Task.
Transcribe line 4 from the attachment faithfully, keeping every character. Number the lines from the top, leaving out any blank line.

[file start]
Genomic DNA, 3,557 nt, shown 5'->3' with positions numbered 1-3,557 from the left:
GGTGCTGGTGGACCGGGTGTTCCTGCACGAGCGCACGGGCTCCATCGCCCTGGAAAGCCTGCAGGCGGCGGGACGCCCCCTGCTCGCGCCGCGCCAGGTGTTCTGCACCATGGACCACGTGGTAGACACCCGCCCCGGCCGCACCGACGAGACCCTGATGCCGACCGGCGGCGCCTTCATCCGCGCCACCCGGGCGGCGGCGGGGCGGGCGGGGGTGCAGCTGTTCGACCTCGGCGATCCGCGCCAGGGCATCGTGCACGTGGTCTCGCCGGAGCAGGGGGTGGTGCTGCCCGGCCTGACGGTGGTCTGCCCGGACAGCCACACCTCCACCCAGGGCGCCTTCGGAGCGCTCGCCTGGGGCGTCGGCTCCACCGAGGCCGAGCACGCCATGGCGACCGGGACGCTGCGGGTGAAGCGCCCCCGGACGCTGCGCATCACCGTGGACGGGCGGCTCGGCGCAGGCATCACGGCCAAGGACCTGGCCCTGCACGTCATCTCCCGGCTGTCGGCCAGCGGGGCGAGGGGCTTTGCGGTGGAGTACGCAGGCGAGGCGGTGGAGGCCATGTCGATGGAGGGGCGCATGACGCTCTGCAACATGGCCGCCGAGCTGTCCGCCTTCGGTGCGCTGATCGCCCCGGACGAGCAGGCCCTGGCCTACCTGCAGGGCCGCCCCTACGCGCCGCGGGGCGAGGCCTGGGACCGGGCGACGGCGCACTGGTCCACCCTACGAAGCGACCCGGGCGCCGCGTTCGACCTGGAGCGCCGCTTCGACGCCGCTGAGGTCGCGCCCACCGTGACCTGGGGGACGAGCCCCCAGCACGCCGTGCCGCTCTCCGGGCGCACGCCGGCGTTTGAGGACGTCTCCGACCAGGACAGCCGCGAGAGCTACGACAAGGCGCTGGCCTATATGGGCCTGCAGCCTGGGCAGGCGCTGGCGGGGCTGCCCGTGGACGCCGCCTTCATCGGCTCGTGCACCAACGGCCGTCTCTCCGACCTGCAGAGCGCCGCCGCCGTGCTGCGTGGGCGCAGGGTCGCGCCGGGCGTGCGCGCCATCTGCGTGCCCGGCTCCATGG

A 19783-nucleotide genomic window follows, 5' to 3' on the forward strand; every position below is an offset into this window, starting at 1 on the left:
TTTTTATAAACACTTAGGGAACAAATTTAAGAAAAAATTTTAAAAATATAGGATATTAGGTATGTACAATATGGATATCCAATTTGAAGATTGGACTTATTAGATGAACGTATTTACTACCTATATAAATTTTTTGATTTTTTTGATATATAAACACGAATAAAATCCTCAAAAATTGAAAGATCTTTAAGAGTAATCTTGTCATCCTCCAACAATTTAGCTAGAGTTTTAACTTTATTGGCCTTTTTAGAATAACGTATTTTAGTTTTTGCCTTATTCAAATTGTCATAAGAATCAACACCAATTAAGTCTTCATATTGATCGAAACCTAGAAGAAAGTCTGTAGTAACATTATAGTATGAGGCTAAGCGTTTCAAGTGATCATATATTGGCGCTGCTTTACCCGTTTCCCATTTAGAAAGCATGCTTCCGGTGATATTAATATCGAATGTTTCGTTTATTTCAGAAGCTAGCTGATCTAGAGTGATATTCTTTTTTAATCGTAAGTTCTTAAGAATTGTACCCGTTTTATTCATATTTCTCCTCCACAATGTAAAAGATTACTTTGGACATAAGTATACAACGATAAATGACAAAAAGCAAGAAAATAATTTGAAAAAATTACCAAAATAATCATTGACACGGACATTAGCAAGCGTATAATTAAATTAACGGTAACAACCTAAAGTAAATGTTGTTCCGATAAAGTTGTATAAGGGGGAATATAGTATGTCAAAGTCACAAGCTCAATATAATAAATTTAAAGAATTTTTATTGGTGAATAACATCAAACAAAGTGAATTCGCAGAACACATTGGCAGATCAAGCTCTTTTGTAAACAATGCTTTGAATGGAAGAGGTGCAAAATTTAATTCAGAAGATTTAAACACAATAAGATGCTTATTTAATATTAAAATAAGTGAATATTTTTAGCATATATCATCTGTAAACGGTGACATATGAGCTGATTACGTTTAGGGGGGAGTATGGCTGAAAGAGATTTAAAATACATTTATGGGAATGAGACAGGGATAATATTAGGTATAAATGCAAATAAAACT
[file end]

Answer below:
TTTTTATAAACACTTAGGGAACAAATTTAAGAAAAAATTTTAAAAATATAGGATATTAGGTATGTACAATATGGATATCCAATTTGAAGATTGGACTTATTAGATGAACGTATTTACTACCTATATAAATTTTTTGATTTTTTTGATATATAAACACGAATAAAATCCTCAAAAATTGAAAGATCTTTAAGAGTAATCTTGTCATCCTCCAACAATTTAGCTAGAGTTTTAACTTTATTGGCCTTTTTAGAATAACGTATTTTAGTTTTTGCCTTATTCAAATTGTCATAAGAATCAACACCAATTAAGTCTTCATATTGATCGAAACCTAGAAGAAAGTCTGTAGTAACATTATAGTATGAGGCTAAGCGTTTCAAGTGATCATATATTGGCGCTGCTTTACCCGTTTCCCATTTAGAAAGCATGCTTCCGGTGATATTAATATCGAATGTTTCGTTTATTTCAGAAGCTAGCTGATCTAGAGTGATATTCTTTTTTAATCGTAAGTTCTTAAGAATTGTACCCGTTTTATTCATATTTCTCCTCCACAATGTAAAAGATTACTTTGGACATAAGTATACAACGATAAATGACAAAAAGCAAGAAAATAATTTGAAAAAATTACCAAAATAATCATTGACACGGACATTAGCAAGCGTATAATTAAATTAACGGTAACAACCTAAAGTAAATGTTGTTCCGATAAAGTTGTATAAGGGGGAATATAGTATGTCAAAGTCACAAGCTCAATATAATAAATTTAAAGAATTTTTATTGGTGAATAACATCAAACAAAGTGAATTCGCAGAACACATTGGCAGATCAAGCTCTTTTGTAAACAATGCTTTGAATGGAAGAGGTGCAAAATTTAATTCAGAAGATTTAAACACAATAAGATGCTTATTTAATATTAAAATAAGTGAATATTTTTAGCATATATCATCTGTAAACGGTGACATATGAGCTGATTACGTTTAGGGGGGAGTATGGCTGAAAGAGATTTAAAATACATTTATGGGAATGAGACAGGGATAATATTAGGTATAAATGCAAATAAAACT